Reporting on a survey of the reasons people say they smoke, a Philip Morris researcher said the reasons given fall into three categories: (a) as a narcotic, tranquillizer, or sedative, (b) at the beginning or end of a basic activity, and (c) automatic smoking behaviour. The researcher concluded, "it should be noted that there was scarcely any unprompted reference to smoking for taste or flavour, until it was suggested-and then everyone agreed that it was the major element in smoking satisfaction."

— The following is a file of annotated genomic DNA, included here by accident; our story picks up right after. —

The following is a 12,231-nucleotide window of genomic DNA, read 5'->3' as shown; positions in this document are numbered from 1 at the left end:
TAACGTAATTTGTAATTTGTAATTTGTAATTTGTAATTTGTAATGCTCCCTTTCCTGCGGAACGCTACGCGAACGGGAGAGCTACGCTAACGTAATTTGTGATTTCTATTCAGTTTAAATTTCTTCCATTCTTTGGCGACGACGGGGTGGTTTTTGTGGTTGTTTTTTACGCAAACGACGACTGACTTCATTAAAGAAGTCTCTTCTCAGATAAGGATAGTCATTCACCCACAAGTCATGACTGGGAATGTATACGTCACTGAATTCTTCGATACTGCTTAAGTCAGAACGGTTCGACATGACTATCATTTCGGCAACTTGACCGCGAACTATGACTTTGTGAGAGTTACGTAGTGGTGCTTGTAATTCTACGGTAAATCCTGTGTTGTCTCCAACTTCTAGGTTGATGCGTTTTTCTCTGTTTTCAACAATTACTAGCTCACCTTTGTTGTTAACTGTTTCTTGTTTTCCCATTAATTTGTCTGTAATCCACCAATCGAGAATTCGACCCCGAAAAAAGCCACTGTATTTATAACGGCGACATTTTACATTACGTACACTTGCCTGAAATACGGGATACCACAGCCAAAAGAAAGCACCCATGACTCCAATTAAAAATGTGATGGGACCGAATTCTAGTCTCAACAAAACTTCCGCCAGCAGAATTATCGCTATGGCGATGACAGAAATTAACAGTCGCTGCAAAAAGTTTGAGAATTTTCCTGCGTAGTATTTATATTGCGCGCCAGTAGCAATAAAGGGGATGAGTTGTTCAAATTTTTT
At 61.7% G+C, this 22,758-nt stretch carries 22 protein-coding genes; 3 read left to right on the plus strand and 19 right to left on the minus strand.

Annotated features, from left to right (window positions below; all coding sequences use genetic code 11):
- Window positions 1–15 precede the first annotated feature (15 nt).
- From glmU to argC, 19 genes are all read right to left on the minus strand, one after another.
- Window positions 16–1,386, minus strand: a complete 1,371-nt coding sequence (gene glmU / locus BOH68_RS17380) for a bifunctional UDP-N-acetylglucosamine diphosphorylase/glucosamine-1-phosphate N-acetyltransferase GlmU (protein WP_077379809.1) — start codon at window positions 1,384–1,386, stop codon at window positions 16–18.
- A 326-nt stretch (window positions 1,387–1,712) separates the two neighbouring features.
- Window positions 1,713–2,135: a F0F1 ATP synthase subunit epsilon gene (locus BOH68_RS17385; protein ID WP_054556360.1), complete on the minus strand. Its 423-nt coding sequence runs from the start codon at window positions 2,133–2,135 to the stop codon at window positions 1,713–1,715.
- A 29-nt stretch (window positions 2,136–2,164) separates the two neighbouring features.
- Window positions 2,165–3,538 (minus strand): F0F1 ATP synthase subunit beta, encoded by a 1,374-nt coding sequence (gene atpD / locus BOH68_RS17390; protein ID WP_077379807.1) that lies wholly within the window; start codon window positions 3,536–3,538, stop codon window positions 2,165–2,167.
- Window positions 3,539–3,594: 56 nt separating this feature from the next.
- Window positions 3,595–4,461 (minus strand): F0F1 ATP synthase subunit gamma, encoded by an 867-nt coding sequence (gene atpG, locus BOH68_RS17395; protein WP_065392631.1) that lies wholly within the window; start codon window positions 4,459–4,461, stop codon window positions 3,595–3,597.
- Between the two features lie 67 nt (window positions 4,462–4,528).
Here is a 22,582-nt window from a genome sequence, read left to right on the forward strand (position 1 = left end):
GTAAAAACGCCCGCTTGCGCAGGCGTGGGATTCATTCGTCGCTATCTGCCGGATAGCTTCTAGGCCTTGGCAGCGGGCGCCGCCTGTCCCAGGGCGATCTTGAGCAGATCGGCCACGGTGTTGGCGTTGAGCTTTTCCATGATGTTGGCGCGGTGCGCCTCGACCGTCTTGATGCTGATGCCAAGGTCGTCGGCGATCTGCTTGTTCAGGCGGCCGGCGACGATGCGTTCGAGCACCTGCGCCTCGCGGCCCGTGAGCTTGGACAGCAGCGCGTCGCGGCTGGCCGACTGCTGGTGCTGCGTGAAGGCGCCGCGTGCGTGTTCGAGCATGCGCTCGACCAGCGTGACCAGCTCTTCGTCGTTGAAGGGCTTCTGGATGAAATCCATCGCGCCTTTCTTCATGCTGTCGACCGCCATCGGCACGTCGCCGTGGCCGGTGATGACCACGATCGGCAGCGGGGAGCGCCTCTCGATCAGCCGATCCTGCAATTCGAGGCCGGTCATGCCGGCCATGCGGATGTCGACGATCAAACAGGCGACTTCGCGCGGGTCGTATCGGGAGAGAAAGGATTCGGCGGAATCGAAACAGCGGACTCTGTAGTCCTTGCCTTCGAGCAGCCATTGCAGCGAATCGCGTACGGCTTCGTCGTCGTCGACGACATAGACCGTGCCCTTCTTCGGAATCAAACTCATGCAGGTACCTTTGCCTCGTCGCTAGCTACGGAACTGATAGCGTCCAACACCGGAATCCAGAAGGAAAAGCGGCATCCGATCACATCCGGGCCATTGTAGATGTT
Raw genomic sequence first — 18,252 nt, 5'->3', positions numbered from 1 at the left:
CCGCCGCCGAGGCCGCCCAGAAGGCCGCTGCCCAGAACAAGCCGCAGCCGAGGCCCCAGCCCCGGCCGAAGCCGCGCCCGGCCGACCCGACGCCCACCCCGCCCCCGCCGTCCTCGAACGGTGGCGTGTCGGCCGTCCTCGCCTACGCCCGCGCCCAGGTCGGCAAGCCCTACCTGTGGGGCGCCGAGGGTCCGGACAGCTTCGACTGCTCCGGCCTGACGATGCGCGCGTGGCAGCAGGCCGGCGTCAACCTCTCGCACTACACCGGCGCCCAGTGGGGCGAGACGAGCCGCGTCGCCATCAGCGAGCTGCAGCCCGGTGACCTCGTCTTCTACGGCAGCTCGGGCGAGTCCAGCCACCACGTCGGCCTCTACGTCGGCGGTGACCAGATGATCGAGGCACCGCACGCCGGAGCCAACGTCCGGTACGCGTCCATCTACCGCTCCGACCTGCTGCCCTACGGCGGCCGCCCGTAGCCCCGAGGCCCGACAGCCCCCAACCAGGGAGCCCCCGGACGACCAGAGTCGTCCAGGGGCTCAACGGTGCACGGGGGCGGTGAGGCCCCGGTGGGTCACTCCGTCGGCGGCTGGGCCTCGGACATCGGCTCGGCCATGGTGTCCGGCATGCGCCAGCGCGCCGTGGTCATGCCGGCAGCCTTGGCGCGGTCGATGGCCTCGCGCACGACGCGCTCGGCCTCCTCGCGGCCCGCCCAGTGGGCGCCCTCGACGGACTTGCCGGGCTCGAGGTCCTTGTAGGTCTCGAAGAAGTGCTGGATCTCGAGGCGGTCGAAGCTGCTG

A 1993 report estimated 26% of Americans smoke, a great decline from 42% in 1965, the year following the surgeon general's first warning of the dangers of smoking. American cigarette consumption has been declining by an estimated 2 to 3% each year.
The November 1998 settlement between the US state attorneys general and the tobacco industry provided an important opportunity for state tobacco control coalitions to secure significant funding for tobacco control programmes.
Unless smoking behaviour changes, three decades from now premature deaths caused by tobacco in the developing world will exceed the expected deaths from AIDS, tuberculosis and complications of childbirth combined.